Scott Kazmir’s Velocity Increase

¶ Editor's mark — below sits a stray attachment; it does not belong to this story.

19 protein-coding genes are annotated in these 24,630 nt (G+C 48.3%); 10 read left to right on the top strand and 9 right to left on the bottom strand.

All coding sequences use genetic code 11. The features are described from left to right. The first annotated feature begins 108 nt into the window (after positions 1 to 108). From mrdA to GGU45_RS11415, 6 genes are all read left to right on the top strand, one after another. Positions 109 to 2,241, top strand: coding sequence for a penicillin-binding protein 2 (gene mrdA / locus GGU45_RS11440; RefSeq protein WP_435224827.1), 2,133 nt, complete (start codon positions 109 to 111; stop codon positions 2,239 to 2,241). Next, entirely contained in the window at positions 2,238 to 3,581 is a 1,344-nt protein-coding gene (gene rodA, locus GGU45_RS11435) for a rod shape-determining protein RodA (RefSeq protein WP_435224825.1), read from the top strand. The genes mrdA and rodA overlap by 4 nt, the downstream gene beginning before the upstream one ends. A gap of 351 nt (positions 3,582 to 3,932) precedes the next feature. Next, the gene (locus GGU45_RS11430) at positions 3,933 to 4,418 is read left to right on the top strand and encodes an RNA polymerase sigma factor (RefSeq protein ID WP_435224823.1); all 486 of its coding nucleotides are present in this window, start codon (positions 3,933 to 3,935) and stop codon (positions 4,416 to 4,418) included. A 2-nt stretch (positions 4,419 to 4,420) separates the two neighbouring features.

I took some time out to go on the Internet before I left for the Coliseum. The day was getting warm. I left behind my towel and umbrella, which I needed on Wednesday. I walked around the stadium and stood in the shade until it was nearly time for the gates to open. I was glad to get my Sam Chapman button. I wanted to buy a bratwurst, but the woman at the counter was so unfriendly that I decided to eat after the game. I took my seat in the sun. At 11:58, we heard the Warren Zevon song “Lawyers, Guns and Money,” which had a bad word in it for all to hear. Scott Kazmir hadn’t won a game in a long time, but this would be a good day for him. His fastball wasn’t very impressive in the first inning, according to the radio announcers, but the velocity would increase as the game went on. I didn’t know how that could be possible unless Kazmir was purposely holding back in the early going. We saw that the stadium scoreboard’s format had been altered so that batting average and ERA were not displayed. I found that immensely irritating. Perhaps fans had been complaining that there was too much information up there. We heard Bruce Springsteen’s “Glory Days” just before the game started. Kazmir allowed only one walk through the first four innings. He gave up a single in the fifth inning and another walk in the seventh inning, but that was it through the eight innings that he pitched. He did get some help from Billy Burns, who made two excellent catches in centerfield. Burns also scored the first run of the game in the first inning. He drew a walk and stole second base. Josh Reddick’s single pushed him to third base, and Ben Zobrist’s single brought him home. In the second inning, we saw a highlight of the 2003 Astros pitching a no-hitter. In the fourth inning, Kara Tsuboi played Name That Tune with two fans, and the tune was Taylor Swift’s “Shake It Off.” In the fifth inning, we heard Katy Perry’s “Firework” and the chicken dance. In the sixth inning, Kara Tsuboi spoke with Sam Chapman’s sons, and they talked about the days of the Philadelphia A’s. There were no Big Heads racing or dancing on this afternoon. We heard James Brown’s “I Got You” during the seventh inning stretch. The score was still 1-0 going to the bottom of the eighth inning, but this was when the game was decided. Stephen Vogt walked, and after a pitching change, Brett Lawrie made an out. Mark Canha then stepped to the plate and impressively hit the ball over the left field fence for two runs. Josh Phegley walked, and then went to third on Sam Fuld’s double. Billy Burns hit a sacrifice fly, making the score 4-0. Fuld stole third base before Andy Parrino drew a walk. After another pitching change, Josh Reddick hit the three-run home run that put the game away with a 7-0 score. Tyler Clippard had been warming up, but with six runs scored in the inning, Evan Scribner was brought out. The only suspense now was whether Scribner could complete the shutout. The first two batters made outs that were balls hit out to centerfield. Canha then caught a line drive to end the game. This game started at 12:37 and ended at 3:12. Attendance was 14,489. I kept thinking about how I should change my season ticket plan for next year. Two songs we heard during the game were “Low Rider” and “La Bamba.” It was one of those beautiful afternoons that I didn’t want to end. If I don’t take a trip to Cleveland next year to see the A’s play the Indians, I would like to go to New York. I took the train and stopped by Bongo Burger before I went home. I took a shower to wash the sunscreen from my skin. I watched the first half of the Warriors game. They fell behind 7-0 but then took control. During halftime, I went over to the record store and bought the complete DVD set of “The Wire” and the Playstation game “Baldur’s Gate: Dark Alliance.” I watched the second half until the score got out of hand, and so I left for the theatre to catch the Flashback Feature, “Taxi Driver.” I suppose I got a little bit more out of it. The audience reacted to the $1.85 Travis spent on candy, popcorn, and soda, getting a lot out of his money. It looked like he was buying donuts at the liquor store after he swore not to eat any more bad food. I kept thinking that he should have had a color television set. He was willing to spend all that money for guns. I thought that Peter Boyle was a perfect fit for his role, but I wasn’t too sure about Harvey Keitel. It seemed that there were racial issues in the script that Scorsese was downplaying. I wondered whether Iris’ name was in those newspaper articles. I could imagine that adjusting to a normal life would have been extremely difficult for her. I could have done without most of the relationship with Betsy. She was a fool for saying that she felt some kind of a connection with Travis. I wondered what she was doing by herself at the end of the movie. “The Texas Chainsaw Massacre” was on one movie theatre marquee. The movie ended at 11:01. I couldn’t stand seeing Richard Dawson in “Fantasy Island.” “Good Neighbor Sam” was on one of the channels. I could have stayed up to watch it, but I needed to wake up early for work. I liked the shot of the sheep in the car. I liked Dorothy Provine. Neil Hamilton and Edward G. Robinson were also in the cast. My plan today is to go out to see “Jurassic World” after work. I don’t care what the reviews might say. I heard the news that Ornette Coleman had died. Some of the people who died on June 12 include Norma Shearer (1983), Gregory Peck (2003), György Ligeti (2006), and Don Herbert (2007). Today is a birthday for Chick Corea (74), Jim Nabors (85), George Bush (91), and David Rockefeller (100). According to the Brandon Brooks Rewind radio segment for June 12, “You Only Live Twice” had its London premiere at the Odeon Cinema in 1967. In 1968, Roman Polanski’s “Rosemary’s Baby” was released. In 1971, Honey Cone had the Number One single, “Want Ads.” In 1987, “Predator” was released.